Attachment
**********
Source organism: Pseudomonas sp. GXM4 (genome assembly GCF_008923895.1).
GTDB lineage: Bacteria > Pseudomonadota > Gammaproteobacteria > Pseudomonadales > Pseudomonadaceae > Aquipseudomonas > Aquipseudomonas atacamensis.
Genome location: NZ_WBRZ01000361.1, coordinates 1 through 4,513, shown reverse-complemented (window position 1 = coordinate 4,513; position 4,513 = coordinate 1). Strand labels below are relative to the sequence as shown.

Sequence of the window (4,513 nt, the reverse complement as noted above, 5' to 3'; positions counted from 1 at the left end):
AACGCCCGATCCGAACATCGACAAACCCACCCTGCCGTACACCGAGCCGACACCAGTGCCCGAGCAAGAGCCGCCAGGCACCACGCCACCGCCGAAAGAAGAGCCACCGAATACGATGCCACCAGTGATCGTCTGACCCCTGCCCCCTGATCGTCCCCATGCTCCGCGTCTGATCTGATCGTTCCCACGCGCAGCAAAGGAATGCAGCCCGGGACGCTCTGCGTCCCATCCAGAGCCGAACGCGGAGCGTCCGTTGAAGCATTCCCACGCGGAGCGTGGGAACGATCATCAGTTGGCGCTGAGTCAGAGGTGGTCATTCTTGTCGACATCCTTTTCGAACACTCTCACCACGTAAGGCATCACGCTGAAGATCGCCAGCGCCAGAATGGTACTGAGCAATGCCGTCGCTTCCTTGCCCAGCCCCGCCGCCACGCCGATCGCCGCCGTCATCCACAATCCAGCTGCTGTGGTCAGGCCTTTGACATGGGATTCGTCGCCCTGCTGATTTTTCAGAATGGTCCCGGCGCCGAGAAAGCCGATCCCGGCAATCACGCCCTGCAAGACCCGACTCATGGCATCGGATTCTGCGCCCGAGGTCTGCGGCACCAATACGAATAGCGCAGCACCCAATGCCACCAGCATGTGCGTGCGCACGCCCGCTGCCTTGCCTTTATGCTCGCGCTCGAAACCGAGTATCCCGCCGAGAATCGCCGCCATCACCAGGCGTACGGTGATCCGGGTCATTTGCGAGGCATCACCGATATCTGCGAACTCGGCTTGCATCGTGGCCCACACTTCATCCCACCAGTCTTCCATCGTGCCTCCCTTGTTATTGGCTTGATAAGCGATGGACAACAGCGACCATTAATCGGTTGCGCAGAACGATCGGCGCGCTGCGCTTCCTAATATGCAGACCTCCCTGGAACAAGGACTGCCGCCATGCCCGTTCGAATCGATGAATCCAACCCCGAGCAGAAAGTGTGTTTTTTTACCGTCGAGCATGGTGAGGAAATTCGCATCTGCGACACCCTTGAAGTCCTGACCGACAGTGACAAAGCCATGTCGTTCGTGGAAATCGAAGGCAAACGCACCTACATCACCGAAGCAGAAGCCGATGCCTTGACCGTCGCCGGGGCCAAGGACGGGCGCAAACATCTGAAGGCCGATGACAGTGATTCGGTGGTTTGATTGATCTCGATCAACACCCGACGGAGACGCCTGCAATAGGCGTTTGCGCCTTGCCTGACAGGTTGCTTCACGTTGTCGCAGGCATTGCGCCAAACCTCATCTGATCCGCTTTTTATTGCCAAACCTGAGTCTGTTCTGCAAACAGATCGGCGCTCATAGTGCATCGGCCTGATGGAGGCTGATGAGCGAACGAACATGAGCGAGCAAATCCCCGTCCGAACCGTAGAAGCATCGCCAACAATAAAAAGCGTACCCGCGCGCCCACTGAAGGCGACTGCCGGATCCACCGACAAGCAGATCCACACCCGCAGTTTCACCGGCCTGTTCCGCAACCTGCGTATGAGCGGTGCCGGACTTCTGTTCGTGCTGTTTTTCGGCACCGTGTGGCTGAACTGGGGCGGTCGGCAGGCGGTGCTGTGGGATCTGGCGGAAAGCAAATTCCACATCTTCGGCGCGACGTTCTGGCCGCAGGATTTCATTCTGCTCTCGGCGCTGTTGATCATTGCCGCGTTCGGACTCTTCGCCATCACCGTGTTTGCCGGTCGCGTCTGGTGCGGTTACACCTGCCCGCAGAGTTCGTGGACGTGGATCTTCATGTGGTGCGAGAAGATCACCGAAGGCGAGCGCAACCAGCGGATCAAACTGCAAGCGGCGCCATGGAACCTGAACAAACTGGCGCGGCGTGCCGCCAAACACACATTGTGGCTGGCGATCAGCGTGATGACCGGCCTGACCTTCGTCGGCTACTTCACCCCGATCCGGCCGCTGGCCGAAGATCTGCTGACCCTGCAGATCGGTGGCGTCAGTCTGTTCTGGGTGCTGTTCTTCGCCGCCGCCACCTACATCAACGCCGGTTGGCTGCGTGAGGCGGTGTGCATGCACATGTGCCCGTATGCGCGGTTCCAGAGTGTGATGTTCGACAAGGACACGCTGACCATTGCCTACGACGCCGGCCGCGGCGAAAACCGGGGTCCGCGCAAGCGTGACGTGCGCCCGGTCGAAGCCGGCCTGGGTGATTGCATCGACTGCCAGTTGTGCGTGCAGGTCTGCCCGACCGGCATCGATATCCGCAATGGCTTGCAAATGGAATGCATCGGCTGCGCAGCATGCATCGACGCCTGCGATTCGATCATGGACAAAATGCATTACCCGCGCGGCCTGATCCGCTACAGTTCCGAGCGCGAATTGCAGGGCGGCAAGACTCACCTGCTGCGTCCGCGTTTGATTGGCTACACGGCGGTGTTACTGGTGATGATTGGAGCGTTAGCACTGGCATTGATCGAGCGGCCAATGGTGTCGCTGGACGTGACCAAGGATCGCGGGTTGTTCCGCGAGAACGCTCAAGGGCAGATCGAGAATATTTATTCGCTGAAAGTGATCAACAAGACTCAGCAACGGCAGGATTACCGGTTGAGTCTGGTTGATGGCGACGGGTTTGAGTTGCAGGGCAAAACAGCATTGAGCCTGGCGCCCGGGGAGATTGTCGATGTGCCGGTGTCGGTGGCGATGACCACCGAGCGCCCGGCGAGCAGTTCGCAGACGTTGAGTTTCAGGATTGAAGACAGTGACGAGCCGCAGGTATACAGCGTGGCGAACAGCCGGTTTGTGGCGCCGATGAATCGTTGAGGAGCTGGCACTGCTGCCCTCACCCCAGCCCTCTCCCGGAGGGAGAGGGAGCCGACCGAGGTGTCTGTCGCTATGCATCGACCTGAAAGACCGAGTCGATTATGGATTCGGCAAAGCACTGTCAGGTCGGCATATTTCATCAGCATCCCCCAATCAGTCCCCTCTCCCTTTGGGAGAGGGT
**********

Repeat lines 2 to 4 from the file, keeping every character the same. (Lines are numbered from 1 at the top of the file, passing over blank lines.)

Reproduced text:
GTDB lineage: Bacteria > Pseudomonadota > Gammaproteobacteria > Pseudomonadales > Pseudomonadaceae > Aquipseudomonas > Aquipseudomonas atacamensis.
Genome location: NZ_WBRZ01000361.1, coordinates 1 through 4,513, shown reverse-complemented (window position 1 = coordinate 4,513; position 4,513 = coordinate 1). Strand labels below are relative to the sequence as shown.

Sequence of the window (4,513 nt, the reverse complement as noted above, 5' to 3'; positions counted from 1 at the left end):